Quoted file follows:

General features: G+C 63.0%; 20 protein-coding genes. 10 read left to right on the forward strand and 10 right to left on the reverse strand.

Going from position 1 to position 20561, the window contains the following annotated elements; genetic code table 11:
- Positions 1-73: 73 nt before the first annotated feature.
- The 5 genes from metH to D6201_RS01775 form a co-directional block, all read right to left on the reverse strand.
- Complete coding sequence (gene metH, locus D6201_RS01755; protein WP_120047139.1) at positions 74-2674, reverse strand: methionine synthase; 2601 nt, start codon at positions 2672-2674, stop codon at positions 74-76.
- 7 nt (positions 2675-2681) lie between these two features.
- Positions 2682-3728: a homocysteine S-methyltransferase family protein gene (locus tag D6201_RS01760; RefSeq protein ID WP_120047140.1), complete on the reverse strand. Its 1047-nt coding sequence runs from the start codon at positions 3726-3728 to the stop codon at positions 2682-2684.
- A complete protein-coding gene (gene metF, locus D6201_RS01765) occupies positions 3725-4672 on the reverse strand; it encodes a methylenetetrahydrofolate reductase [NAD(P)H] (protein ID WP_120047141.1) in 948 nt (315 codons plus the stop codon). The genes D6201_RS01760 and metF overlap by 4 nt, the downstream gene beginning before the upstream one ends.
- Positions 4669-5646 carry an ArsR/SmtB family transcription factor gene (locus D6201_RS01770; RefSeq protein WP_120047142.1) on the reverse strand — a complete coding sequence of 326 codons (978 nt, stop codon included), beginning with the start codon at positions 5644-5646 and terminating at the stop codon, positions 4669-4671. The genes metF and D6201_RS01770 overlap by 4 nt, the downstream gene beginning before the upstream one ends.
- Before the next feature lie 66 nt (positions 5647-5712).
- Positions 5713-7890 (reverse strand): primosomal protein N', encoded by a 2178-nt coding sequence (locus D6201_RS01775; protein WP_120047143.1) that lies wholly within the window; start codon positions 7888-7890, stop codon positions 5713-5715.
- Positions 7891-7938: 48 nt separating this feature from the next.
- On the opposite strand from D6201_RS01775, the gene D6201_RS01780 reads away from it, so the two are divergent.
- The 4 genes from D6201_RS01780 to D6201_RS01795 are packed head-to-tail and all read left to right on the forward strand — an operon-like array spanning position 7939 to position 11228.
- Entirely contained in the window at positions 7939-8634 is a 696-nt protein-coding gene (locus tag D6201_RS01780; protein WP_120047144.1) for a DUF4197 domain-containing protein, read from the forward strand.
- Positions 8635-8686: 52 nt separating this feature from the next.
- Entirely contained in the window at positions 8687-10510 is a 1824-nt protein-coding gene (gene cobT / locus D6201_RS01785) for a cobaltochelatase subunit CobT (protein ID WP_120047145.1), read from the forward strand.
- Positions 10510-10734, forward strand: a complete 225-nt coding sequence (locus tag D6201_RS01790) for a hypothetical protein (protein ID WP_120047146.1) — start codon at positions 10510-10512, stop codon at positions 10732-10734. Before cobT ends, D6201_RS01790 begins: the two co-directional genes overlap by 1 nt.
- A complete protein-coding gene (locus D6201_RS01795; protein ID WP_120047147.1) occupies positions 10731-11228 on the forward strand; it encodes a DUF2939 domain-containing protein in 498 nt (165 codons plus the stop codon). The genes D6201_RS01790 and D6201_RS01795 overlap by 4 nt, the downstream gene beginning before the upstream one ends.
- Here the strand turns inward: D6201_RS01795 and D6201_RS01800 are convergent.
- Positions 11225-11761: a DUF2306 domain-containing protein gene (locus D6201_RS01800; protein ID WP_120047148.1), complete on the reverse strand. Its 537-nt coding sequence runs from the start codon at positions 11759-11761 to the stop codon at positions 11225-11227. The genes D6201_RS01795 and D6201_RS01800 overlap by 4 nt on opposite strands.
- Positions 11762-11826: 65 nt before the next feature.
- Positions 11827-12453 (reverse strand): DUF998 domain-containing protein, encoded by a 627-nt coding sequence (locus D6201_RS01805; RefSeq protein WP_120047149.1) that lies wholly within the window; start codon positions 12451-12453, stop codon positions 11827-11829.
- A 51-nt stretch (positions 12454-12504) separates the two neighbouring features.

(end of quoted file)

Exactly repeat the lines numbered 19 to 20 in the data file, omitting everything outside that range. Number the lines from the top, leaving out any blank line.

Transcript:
- A complete protein-coding gene (locus D6201_RS01795; protein ID WP_120047147.1) occupies positions 10731-11228 on the forward strand; it encodes a DUF2939 domain-containing protein in 498 nt (165 codons plus the stop codon). The genes D6201_RS01790 and D6201_RS01795 overlap by 4 nt, the downstream gene beginning before the upstream one ends.
- Here the strand turns inward: D6201_RS01795 and D6201_RS01800 are convergent.